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  • Bo (ABRP)

    ABRP 3.4 Release Notes

    By Bo (ABRP)

    ABRP 3.4 - Lots of New Car Models Today we proudly release ABRP 3.4 with a bunch of improvements and new goodies! Most ABRP fans would know by now that most of these features have already been released quietly as soon as they were implemented, which is how we usually work. This new version is just to announce it properly so that you do not miss it! News: A lot of new car models, mostly in alpha stage, which means that we know approximately how they work but we need your feedback to refine them further. The complete car model list now includes Tesla Model S, 3, X, Roadster 2020 Audi e-tron BMW i3 Chevy Bolt Hyundai Ioniq and Kona Jaguar I-Pace Kia Niro and Soul EV Nissan Leaf Opel Ampera-e Renault Zoe Volkswagen e-Golf Improved planning for CCS and Chademo vehicles The sheer amount of (somewhat arbitrarily placed) CCS and Chademo chargers makes optimal route finding impossible; the updated ABRP algorithms manage to find good close-to-optimal routes fast.  Chargers with many stalls will be given a small benefit in planning since it is more likely that you find a free stall at those. They may also be broken less often... Preferred charger networks. ABRP now tracks which charger operator/network each charger belongs too, and if you click one charger belonging to a network, you can select "Prefer...". This, in turn will give chargers from this network a small benefit in planning, meaning they will be used more often than others. This is still a soft decision, though, so if no useful chargers from your favorite networks are reasonable, other chargers will be used. Many, many more small improvements. Give us your feedback on the ABRP forums or on Twitter @Routebetter!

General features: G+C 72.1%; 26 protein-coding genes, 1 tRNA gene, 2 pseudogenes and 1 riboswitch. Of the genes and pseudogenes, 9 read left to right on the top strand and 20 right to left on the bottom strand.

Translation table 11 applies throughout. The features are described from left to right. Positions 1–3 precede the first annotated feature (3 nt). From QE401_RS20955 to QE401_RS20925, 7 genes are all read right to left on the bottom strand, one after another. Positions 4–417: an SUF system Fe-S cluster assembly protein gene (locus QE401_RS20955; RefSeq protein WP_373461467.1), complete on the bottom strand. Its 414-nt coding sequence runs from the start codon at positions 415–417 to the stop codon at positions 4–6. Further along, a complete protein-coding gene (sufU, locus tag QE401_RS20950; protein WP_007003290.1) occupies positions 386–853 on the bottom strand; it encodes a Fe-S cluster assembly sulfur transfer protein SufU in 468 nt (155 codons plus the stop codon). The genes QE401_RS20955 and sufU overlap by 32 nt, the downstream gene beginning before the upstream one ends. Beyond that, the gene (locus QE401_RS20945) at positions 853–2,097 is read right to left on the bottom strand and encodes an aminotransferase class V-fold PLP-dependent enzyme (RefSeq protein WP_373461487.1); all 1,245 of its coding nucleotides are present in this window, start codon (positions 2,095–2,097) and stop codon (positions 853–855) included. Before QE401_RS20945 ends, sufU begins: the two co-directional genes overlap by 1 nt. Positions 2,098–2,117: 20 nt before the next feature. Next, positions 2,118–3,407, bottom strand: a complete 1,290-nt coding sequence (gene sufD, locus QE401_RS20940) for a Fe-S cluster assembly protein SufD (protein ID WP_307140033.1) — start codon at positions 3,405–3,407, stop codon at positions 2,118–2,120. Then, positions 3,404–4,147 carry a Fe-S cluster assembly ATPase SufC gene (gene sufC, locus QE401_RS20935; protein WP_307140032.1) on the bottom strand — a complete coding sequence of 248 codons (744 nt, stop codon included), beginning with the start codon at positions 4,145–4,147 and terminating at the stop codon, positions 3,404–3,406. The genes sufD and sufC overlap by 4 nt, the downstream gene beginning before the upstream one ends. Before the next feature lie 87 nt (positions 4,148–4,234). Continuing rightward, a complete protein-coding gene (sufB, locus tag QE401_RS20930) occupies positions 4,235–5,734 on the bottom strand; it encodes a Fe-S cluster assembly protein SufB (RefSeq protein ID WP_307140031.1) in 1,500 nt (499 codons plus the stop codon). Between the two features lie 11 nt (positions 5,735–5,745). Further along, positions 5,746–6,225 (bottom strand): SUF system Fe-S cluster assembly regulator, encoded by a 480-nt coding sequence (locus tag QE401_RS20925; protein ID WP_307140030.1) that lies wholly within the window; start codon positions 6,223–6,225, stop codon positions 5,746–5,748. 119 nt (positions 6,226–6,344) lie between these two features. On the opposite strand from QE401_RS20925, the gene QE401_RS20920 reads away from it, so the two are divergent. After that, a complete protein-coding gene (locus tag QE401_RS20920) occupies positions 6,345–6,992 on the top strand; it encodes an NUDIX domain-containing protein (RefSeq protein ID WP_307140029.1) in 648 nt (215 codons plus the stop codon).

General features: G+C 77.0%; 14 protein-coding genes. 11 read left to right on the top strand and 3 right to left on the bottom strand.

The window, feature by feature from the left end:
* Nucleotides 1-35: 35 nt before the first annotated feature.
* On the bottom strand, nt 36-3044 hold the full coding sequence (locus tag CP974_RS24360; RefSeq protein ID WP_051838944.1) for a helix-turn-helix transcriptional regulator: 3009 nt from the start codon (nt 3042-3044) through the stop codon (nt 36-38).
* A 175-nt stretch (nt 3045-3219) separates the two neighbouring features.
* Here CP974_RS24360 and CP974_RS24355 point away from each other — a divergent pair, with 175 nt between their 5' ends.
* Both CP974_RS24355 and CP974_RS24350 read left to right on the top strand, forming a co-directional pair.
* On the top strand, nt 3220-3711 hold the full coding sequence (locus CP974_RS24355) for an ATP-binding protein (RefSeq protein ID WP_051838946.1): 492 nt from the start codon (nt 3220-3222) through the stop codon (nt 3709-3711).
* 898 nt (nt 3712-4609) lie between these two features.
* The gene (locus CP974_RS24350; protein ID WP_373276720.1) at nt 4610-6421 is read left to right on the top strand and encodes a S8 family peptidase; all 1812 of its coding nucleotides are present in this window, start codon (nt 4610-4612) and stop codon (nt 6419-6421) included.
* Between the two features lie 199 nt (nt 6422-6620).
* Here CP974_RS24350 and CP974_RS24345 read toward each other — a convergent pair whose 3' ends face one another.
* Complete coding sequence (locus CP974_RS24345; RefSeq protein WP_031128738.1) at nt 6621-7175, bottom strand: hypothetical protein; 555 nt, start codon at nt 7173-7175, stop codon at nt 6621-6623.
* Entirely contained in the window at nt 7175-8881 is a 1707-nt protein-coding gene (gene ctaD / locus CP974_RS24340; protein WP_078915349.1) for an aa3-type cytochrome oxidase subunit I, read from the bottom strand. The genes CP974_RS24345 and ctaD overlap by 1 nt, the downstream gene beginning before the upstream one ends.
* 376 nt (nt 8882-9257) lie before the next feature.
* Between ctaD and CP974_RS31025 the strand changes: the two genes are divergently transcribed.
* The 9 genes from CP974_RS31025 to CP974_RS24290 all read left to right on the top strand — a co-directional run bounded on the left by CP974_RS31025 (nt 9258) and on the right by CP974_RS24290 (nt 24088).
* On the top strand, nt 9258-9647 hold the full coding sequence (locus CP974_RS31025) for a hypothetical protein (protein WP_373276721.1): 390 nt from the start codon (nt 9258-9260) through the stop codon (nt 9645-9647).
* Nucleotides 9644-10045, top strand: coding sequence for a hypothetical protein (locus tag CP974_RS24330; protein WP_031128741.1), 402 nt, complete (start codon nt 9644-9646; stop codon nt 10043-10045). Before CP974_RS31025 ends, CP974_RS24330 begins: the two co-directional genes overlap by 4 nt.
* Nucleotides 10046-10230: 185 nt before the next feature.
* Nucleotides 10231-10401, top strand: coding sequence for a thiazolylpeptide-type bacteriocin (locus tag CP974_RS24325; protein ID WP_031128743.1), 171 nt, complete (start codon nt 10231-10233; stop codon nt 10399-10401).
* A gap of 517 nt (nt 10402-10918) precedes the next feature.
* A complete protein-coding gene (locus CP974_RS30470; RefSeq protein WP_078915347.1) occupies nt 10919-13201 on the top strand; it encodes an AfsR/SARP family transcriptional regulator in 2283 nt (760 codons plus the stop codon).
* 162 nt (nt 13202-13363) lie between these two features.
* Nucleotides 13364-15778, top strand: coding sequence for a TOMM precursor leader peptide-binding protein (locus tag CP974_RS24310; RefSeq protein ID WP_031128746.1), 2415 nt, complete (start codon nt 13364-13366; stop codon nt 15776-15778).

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    • 1,634 views